PETER EVANS QUARTET – The Peter Evans Quartet (Firehouse 12 ’07): Oberlin grad’s debut of sorts. Kevin Shea (drums), Brandon Seabrook (guitar/electronics), and Tom Blancarte (bass), where everything begins like a traditional avant ditty (“Frank Sinatra”) and spins off into Stanley Kubrick space soundtracks (“Bodies and Souls”). ***
DAVID WEISS – Endangered Species: The Music of Wayne Shorter (Motéma Music): Cover album, recorded live. A fine tribute to Shorter, whom I alternately find masterful and bland. ***
ORNETTE COLEMAN – Friends and Neighbors: Ornette Live at Prince Street (BGP/Flying Dutchman): Roughshod live performance recorded in 1970, a ~40 min exercise overlooked for more favorable Blue Note live albums. Killer title tracks, one with vocals and the other without, the sound of a bass engine rumbling, Coleman’s free jazz tenor sax coming into its own on “Long Time No See.” ***
NATE WOOLEY – (Sit In) The Throne of Friendship (Clean Feed): Oregon-born trumpeter b. 1974, with a sextet here, slightly avant. ***
VIJAY IYER & MIKE LADD – Holding It Down: The Veterans’ Dreams Projects (Pi Recordings): Pianist Iyer’s post-MacArthur Genius Grant project, short flourishes overdubbed with verbal performances of Gulf-region veterans’ dreams. **
AHMAD JAMAL – Saturday Morning (Jazz Village): Best played at that time. Low-key jazz pieces from master pianist. **
OLIVER LAKE – Wheels (Passin Thru): A lot of trad comps with avant detours featuring fiery performances from legendary saxophonist. **
SCOTT NEUMANN NEU3 TRIO – Blessed (Origin): Recommended by both Hull and Gubbels, but after two listens I find it too tame, too bizarre. **
COLIN STETSON – New History Warfare Vol. 3: To See More Light (Constellation): Jazz artist, actually is his third volume in this series, first two of which I haven’t heard. Funnily enough, had no one mentioned his jazz credentials I would have pegged this as avant electronica or post-rock or something. Employs Justin Vernon (aka Bon Iver) on several tracks to sing, but mostly he wails in the background against a flurry of distorted noise rising like tidal waves but never crashing. **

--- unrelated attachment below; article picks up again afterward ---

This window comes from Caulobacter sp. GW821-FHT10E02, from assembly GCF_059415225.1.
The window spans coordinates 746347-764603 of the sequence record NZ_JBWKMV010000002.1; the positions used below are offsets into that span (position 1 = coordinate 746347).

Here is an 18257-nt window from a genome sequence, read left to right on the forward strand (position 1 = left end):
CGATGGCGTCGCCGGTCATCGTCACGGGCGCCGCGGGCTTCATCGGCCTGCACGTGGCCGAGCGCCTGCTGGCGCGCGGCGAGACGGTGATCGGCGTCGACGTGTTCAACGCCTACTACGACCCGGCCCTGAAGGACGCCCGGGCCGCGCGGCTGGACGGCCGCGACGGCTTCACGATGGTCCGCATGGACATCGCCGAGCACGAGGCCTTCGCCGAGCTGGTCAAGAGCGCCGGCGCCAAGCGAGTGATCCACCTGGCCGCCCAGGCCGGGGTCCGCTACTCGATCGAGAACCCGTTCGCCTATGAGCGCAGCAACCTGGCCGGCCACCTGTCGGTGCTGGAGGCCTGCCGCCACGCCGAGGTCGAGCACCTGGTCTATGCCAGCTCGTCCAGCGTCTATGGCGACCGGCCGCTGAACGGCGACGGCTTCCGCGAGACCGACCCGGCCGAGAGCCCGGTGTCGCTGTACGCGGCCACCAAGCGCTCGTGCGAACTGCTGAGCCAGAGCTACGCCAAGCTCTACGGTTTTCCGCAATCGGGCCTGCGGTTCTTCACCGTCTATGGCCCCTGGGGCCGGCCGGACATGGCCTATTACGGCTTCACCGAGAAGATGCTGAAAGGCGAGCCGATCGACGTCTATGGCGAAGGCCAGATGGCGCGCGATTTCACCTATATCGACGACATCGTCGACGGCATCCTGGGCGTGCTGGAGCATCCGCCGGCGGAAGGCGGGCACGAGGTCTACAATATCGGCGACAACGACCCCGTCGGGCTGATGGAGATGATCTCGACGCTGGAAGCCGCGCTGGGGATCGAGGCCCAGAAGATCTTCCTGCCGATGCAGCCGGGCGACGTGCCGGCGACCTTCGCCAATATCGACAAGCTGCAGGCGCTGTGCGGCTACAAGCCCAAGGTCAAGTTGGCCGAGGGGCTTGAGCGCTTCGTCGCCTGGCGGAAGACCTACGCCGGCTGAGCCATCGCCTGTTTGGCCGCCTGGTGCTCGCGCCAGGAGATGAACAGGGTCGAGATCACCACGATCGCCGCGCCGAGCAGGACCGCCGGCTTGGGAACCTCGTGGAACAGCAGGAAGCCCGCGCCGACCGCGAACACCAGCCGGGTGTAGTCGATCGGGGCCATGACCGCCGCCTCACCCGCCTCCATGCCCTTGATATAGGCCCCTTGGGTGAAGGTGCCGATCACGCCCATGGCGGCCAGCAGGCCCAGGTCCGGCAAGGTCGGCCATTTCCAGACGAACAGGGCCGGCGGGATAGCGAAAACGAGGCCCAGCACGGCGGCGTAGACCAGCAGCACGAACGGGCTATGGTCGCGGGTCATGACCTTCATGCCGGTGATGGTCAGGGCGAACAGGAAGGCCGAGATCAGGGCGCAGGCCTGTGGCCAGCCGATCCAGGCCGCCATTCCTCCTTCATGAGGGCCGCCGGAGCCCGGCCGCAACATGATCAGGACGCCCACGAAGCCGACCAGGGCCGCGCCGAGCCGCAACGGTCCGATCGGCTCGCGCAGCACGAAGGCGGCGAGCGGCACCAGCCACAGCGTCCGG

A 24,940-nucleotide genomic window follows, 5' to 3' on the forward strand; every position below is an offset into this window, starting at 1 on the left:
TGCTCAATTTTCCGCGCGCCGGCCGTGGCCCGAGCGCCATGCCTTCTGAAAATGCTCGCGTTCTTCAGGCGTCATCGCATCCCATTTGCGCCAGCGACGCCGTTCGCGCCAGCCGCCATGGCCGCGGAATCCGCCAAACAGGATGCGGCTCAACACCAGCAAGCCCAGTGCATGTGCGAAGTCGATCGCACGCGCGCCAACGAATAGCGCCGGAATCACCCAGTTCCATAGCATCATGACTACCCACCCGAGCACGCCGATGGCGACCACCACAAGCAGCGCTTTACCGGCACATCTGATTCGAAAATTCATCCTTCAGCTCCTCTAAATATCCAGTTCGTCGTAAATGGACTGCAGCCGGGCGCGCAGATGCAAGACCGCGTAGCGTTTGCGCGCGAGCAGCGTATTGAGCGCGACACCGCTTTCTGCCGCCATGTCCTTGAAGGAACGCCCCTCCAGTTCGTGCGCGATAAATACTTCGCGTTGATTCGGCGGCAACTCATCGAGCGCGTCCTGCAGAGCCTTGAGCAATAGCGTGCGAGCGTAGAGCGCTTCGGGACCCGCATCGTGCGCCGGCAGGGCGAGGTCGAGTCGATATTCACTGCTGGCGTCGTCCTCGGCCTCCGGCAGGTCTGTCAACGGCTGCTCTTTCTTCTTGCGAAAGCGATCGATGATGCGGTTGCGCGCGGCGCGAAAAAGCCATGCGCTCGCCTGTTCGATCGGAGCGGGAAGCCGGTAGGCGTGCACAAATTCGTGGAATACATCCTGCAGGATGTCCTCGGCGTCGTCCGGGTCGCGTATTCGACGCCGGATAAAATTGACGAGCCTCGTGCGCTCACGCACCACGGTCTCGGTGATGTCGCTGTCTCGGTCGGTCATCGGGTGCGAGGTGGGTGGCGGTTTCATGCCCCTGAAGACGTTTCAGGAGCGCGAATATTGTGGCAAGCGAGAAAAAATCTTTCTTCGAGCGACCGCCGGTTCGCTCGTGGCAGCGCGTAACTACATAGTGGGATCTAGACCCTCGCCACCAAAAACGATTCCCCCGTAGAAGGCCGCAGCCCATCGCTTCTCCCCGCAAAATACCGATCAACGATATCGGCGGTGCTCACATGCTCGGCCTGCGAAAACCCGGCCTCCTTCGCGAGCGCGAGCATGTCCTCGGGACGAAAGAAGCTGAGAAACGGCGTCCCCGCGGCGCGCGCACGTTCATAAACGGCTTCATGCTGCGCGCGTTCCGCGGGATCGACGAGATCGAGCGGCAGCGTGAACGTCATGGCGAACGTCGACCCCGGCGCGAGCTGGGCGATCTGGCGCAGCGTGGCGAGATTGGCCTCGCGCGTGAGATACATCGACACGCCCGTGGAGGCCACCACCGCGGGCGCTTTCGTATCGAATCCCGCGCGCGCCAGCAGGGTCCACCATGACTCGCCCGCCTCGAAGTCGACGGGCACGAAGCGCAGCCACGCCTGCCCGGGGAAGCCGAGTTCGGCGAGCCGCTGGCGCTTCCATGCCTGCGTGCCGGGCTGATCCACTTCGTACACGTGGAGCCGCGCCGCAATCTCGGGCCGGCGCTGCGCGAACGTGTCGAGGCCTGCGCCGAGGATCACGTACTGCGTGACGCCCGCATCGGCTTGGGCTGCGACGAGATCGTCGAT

STEVE COLEMAN – Functional Arrhythmias (Pi Recordings): Cute title. Also avant-garde but with a funk lean. Song titles correspond to various body parts and functions. **
BILL FRISELL – Big Sur (Okeh): Instrumental Americana/country/jazz, I suppose. A few good tracks when the bass lays it on heavy and abstruse. **
BADBADNOTGOOD – BBNG (free download ’11): Really young Canadian jazz trio heavily inspired by video games and hip-hop. When I saw they were big fans of Odd Future and later collaborated with their hero Tyler, the Creator, I feared the worst. But the end product is surprisingly listenable; some hip-hop rhythms and a lot of keybs, a cover of various Zelda themes, by-the-numbers post-bop. Better yet, they’ve a lot of product, all of it available for free from their Bandcamp site. **
TONY BENNETT & DAVE BRUBECK – The White House Sessions, Live 1962 (Columbia/Legacy): Decent performance by Brubeck’s group, but Bennett’s crooning is so hammy he brings the swing down to nothing. *
PRESERVATION HALL JAZZ BAND – That’s It! (Legacy): New Orleans jazz collective, formed in 1963, releases first album of all original numbers. Some ragtime, some Dixie kick, an easy enough album that shouldn’t have taken fifty years to come about. *
BRUNO HEINEN SEXTET – Tierkreis (Babel): Songs for each horoscope constellation. When they carry a big bassline (“Scorpio”) they work well; when they dabble in triangle tinkling, they don’t. *
OLIVER LAKE – All Decks (Intakt): First solo release of 2013. Live avant set recorded in ’11. *